A grey cloud looms over tennis as speculation that seeding rules are not exactly fair to women tennis players who are returning mothers.
The issue came at the opening draw of the Miami Open as Serena Williams was an unseeded player and set to face off with Naomi Osaka. Osaka had just won the BNP Paribas Open, also known as Indian Wells.
Williams had entered Indian Wells in her first tournament in over a year. Before she left, she was ranked No. 1 in the world and coming off her high from a 23rd Grand Slam victory at the Australian Open. In Williams’ return from maternity leave, she lost her top ranking and has been unseeded in both of her hometown tournaments.
James Blake, tournament director of the Miami Open, voiced his opinion using Williams as an example. Blake believes tennis could do more and said the seeding rules for women are a “kind of punishment”.
“For someone who goes on maternity break, they should be protected. These kind of things shouldn’t happen,” Blake said. “She has won this title so many times that she needs protection. It’s not as if she left because of injury and lost her passion for the game. She had a kid, which we should all be celebrating, so when she comes back there should be a grace period where she can still be seeded. It’s a kind of punishment, which is tough. I hope they revisit those talks although it will be too late for her unless she decides to have another child.”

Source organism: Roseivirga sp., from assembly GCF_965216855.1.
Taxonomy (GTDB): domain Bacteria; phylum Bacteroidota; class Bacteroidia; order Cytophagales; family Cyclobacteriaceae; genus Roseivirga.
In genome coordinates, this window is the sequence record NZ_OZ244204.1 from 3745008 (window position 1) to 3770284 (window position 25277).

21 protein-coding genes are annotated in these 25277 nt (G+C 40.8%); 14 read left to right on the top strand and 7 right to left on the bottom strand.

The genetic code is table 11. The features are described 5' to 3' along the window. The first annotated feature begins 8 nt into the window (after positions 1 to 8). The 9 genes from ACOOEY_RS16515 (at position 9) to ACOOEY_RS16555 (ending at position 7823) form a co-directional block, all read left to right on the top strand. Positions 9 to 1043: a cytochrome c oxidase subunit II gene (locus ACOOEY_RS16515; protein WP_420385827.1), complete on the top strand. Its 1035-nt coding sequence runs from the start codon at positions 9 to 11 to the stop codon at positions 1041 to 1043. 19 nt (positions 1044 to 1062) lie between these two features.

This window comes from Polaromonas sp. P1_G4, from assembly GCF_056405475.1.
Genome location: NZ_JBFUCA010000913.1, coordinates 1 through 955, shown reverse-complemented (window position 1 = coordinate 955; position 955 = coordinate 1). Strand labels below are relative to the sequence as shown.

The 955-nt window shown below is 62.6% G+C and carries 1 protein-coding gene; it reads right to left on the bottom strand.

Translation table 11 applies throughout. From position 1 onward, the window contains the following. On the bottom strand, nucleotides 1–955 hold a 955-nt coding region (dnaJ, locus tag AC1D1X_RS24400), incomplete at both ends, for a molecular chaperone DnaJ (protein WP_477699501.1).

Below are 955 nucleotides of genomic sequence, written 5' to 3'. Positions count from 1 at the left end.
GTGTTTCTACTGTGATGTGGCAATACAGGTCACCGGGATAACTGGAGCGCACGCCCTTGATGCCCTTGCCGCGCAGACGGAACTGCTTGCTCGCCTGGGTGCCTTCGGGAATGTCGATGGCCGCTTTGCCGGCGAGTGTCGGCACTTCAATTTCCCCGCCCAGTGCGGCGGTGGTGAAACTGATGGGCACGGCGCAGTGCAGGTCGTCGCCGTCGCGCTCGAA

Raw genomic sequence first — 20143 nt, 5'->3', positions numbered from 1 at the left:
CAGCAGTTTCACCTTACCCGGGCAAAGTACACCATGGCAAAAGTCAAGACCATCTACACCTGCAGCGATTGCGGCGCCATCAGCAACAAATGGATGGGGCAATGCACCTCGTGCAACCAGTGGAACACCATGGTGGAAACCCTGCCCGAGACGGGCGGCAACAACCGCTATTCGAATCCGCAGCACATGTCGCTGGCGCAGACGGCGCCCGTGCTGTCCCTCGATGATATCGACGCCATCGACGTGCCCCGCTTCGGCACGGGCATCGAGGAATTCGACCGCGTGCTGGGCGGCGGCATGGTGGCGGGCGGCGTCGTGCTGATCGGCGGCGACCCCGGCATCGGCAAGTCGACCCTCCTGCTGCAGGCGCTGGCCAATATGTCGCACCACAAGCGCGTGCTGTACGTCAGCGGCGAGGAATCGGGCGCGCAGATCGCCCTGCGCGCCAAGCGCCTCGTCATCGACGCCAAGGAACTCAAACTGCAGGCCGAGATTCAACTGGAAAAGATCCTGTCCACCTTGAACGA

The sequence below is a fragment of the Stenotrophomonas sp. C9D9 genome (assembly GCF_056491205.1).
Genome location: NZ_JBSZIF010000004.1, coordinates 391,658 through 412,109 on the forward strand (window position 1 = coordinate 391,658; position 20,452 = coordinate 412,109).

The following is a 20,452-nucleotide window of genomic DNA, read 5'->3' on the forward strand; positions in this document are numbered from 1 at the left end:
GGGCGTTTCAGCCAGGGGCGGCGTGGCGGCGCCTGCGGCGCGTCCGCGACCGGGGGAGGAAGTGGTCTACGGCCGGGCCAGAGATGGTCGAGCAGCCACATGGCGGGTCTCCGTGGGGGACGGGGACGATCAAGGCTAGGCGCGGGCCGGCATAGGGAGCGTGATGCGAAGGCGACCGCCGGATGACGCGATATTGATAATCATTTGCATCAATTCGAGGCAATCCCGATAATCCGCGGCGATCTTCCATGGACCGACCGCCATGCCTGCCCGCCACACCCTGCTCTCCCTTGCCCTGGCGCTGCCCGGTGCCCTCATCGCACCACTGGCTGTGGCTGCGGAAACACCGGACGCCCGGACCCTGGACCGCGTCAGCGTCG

Williams is currently ranked 491st in the world and has a protected world standing which allows her to enter as many as eight tournaments during a 12-month period. Those tournaments do also include Grand Slam events and help avoid the qualifying rounds.
Does the sport of tennis truly protect women for just being women? Take for example a woman who works in the regular world and decides to get married and start a family. She continues to work until going on maternity leave.
Before she leaves, she had a steady position with a certain title. Upon her return from off maternity leave, she finds out she’s been demoted and now must start over from scratch. After all the hard work she put in to get where she is at the moment, it all ended simply because she wanted to just be a woman and start a family.
Does any of that seem fair? No, it doesn’t, and neither is it fair to Serena Williams, Victoria Azarenka or any other women’s tennis players who constantly fight for equality in this game, but are being torn down.
Has tennis failed when it comes to returning mothers? Clearly it has, but it’s the perfect opportunity to make a change and just show that women truly mean something and are cared for.